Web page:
The lure of the DVD Box Set – Part 2

It goes like this…

You are seated together on the sofa, each with a glass of wine, engrossed in the story. You are often surprised by something that happens in the storyline and you talk about it, not always agreeing. You think you know what is going to happen next, but you are usually wrong. When one of you hasn’t followed the plot, the other explains. You marvel at how the creators have ended the series.

And there it is: you have been complicit in the experience and have lived through the story together.

box-set_2169716b-telegraph-co-uk

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The lure of the DVD Box Set – Part 1

It’s late; I’m usually in bed by this time. I look at myself in the mirror: my eyes are bleary and I feel like a zombie. What’s happened to me?

I have just spent another evening in front of the TV with my husband watching the last episodes of a quality TV series, the series Breaking Bad*. Continue reading

Art from function—Princes Pier

Princes Pier piles aucourantnow

For the first (almost) 100 years of their life, these piles performed their utilitarian function. Today, they form a work of art.

In their wisdom (and likely for pecuniary considerations) the state government at the time opted for a low-impact restoration of the derelict Princes Pier in Port Melbourne in 2006. The result is this evocative sculpture comprised of 380 metres of unrestored piles that were left in place, exposed in their raw beauty.

The redevelopment of Princes Pier

While nearby Station Pier has remained in operation, Princes Pier was closed in 1989.

The pier, built between 1912 and 1915, suffered neglect and vandalism following its closure. By 2006 there was virtually nothing left of the original buildings on the site. From the early 2000s, options for the development and use of the site were debated.

Early proposals submitted to the state government for the restoration and redevelopment of the pier included plans for apartments, restaurants and cafes.

In recognition of the heritage value of Princes Pier to Australia’s war effort (departing soldiers during the two world wars) and immigration (post-war migration arrivals), the state government decided on a low-impact redevelopment. Budget considerations may have also played a part—the cost of total restoration was estimated at $60m, while partial refurbishment could be achieved for $14m.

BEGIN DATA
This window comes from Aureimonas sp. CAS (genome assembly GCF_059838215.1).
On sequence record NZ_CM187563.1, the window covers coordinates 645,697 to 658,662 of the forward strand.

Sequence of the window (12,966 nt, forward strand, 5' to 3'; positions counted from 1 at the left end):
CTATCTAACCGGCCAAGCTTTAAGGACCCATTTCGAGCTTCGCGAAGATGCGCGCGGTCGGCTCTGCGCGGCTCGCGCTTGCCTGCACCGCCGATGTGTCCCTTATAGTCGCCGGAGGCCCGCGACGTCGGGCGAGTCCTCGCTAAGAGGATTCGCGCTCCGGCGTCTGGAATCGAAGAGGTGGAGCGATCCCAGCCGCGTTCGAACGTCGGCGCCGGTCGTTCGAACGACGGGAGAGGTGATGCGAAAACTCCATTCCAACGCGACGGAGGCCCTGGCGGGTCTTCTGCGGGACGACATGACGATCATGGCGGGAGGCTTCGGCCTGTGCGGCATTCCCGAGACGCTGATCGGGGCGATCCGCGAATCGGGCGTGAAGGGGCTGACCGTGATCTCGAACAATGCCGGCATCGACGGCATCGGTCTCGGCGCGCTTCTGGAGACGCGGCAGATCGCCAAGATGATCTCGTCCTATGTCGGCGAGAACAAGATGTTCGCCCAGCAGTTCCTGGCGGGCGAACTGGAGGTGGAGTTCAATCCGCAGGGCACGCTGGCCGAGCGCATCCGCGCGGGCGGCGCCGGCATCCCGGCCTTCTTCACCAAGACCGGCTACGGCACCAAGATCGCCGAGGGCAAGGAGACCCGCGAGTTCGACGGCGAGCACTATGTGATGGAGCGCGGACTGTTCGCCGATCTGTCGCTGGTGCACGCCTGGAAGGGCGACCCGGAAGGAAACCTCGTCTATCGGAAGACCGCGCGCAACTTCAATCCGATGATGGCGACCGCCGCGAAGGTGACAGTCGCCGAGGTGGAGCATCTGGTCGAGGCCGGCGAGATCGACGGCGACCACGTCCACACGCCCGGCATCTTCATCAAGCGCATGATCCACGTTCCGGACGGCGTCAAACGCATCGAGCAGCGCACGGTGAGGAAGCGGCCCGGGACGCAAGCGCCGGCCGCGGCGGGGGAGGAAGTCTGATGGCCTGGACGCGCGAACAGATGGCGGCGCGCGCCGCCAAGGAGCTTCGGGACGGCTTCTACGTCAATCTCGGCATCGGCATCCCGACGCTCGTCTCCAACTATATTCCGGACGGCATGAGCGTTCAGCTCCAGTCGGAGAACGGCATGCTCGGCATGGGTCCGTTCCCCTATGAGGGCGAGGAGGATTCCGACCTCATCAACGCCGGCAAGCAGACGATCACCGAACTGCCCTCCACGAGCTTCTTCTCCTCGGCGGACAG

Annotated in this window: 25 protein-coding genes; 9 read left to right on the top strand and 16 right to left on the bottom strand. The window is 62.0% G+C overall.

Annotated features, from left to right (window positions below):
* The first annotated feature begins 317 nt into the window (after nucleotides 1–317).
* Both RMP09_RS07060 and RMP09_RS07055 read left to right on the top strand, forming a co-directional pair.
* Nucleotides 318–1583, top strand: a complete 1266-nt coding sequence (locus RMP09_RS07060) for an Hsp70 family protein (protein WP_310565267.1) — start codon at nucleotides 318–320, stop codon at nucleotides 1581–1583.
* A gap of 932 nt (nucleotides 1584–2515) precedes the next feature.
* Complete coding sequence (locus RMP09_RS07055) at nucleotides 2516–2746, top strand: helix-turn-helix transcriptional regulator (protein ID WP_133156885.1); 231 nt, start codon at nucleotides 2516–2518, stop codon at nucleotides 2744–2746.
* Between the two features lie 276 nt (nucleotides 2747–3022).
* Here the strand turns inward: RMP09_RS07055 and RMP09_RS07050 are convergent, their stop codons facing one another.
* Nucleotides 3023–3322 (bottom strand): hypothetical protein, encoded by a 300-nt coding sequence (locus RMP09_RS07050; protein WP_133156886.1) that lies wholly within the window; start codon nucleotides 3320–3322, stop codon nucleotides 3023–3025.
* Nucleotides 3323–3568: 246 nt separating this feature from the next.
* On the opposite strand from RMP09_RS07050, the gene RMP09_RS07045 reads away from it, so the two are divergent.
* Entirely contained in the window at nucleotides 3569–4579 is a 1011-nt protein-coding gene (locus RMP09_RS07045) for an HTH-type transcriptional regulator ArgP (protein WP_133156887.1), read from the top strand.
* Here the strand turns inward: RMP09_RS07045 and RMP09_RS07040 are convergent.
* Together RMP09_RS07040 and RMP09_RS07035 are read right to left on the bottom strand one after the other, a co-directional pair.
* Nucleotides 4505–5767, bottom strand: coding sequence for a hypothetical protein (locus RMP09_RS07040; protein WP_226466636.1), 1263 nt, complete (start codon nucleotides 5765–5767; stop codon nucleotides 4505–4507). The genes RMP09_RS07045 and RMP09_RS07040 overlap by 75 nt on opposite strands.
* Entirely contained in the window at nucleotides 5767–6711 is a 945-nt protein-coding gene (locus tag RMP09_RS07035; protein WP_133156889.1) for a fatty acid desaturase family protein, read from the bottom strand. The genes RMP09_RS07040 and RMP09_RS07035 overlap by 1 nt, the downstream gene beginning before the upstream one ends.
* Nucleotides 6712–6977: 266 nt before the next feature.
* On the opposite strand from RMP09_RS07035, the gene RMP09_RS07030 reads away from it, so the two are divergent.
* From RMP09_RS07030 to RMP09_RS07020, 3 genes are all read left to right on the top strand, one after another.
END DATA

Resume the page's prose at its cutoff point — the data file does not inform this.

The final project allowed for the first 196 metres of piles to be repaired, the deck and the gatehouse to be restored, and the remaining 380 metres of the pier to be cleared to expose the piles. The final budgeted cost was $34m; the restoration was opened in December 2011.

Then and now

img677 As the daughter of a post-war migrant, I have fond memories of being packed up as a child to head to Princes or Station Pier to greet the latest arrivals from my father’s Italian village.

Today, whenever I pass by this site, I take time to stop and reflect upon the piles—the grace of their lines and the grandeur of their scale. And I remember my father.

Princes Pier piles aucourantnow (2)The pier in numbers:

  • It is the second largest timber structure in Australia (Station Pier is the largest).
  • The pier is 580 metres long, made up of 5000 piles.
  • The length of the piles ranges from seven metres at the shore to 21 metres at the end of the pier.

 

Princes Pier is located in Port Melbourne, Victoria, Australia
My father is the man on the left in the family photo

Sources:
Major Projects Victoria – Princes Pier Restoration
Major Projects Victoria – Princes Pier Project Update September 2010 (pdf; 2 pages)
Interpretive signage at Princes Pier

Other foreign films

The films we get to see here in Australia are fairly homogeneous. The stock of movies shown are largely American, British, and to a lesser extent Australian. Independent cinema groups are doing their bit to promote films from other countries by running foreign film festivals – still, these are predominantly French, Spanish, German.

So I do enjoy watching a film that comes from outside these bounds, and recently have seen films from Iran, Turkey and Russia. Each showed contemporary life in those cultures and dealt with familiar familial and societal issues.

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